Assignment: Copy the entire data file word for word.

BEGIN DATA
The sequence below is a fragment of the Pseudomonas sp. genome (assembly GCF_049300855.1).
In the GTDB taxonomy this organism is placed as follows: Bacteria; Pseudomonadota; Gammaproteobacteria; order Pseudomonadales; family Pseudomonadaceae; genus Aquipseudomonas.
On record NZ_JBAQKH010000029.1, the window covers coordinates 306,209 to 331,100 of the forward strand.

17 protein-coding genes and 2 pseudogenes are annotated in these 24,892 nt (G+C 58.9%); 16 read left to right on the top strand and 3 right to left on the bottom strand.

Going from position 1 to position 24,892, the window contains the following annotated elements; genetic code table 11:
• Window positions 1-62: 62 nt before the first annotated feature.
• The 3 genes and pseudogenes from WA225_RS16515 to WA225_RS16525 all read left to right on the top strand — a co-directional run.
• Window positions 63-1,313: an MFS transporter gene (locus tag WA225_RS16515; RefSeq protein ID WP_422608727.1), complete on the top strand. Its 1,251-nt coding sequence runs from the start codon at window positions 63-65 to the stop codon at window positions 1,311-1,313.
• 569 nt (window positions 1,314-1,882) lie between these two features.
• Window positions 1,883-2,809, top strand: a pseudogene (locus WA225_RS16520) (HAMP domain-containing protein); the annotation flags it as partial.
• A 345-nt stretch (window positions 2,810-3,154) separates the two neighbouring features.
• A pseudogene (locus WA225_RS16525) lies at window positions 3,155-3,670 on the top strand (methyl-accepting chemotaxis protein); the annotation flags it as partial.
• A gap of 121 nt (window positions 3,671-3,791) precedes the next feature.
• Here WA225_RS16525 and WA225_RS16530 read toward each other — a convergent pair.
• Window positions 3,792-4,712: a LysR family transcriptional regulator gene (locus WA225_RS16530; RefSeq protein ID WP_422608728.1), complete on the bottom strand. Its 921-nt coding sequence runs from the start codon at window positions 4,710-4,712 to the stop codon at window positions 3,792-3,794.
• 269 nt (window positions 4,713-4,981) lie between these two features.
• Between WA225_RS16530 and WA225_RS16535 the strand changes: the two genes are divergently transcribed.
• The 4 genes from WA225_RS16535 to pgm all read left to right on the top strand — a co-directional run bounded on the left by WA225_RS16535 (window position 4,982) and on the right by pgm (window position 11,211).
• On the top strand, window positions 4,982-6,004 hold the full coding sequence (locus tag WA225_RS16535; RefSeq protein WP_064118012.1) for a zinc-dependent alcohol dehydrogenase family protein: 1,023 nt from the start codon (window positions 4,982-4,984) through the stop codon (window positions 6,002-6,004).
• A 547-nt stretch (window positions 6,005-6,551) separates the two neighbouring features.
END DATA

The sequence below is a fragment of the Pseudomonas sp. genome (assembly GCF_049300855.1).
In the GTDB taxonomy this organism is placed as follows: Bacteria; Pseudomonadota; Gammaproteobacteria; order Pseudomonadales; family Pseudomonadaceae; genus Aquipseudomonas.
On record NZ_JBAQKH010000029.1, the window covers coordinates 306,209 to 331,100 of the forward strand.

17 protein-coding genes and 2 pseudogenes are annotated in these 24,892 nt (G+C 58.9%); 16 read left to right on the top strand and 3 right to left on the bottom strand.

Going from position 1 to position 24,892, the window contains the following annotated elements; genetic code table 11:
• Window positions 1-62: 62 nt before the first annotated feature.
• The 3 genes and pseudogenes from WA225_RS16515 to WA225_RS16525 all read left to right on the top strand — a co-directional run.
• Window positions 63-1,313: an MFS transporter gene (locus tag WA225_RS16515; RefSeq protein ID WP_422608727.1), complete on the top strand. Its 1,251-nt coding sequence runs from the start codon at window positions 63-65 to the stop codon at window positions 1,311-1,313.
• 569 nt (window positions 1,314-1,882) lie between these two features.
• Window positions 1,883-2,809, top strand: a pseudogene (locus WA225_RS16520) (HAMP domain-containing protein); the annotation flags it as partial.
• A 345-nt stretch (window positions 2,810-3,154) separates the two neighbouring features.
• A pseudogene (locus WA225_RS16525) lies at window positions 3,155-3,670 on the top strand (methyl-accepting chemotaxis protein); the annotation flags it as partial.
• A gap of 121 nt (window positions 3,671-3,791) precedes the next feature.
• Here WA225_RS16525 and WA225_RS16530 read toward each other — a convergent pair.
• Window positions 3,792-4,712: a LysR family transcriptional regulator gene (locus WA225_RS16530; RefSeq protein ID WP_422608728.1), complete on the bottom strand. Its 921-nt coding sequence runs from the start codon at window positions 4,710-4,712 to the stop codon at window positions 3,792-3,794.
• 269 nt (window positions 4,713-4,981) lie between these two features.
• Between WA225_RS16530 and WA225_RS16535 the strand changes: the two genes are divergently transcribed.
• The 4 genes from WA225_RS16535 to pgm all read left to right on the top strand — a co-directional run bounded on the left by WA225_RS16535 (window position 4,982) and on the right by pgm (window position 11,211).
• On the top strand, window positions 4,982-6,004 hold the full coding sequence (locus tag WA225_RS16535; RefSeq protein WP_064118012.1) for a zinc-dependent alcohol dehydrogenase family protein: 1,023 nt from the start codon (window positions 4,982-4,984) through the stop codon (window positions 6,002-6,004).
• A 547-nt stretch (window positions 6,005-6,551) separates the two neighbouring features.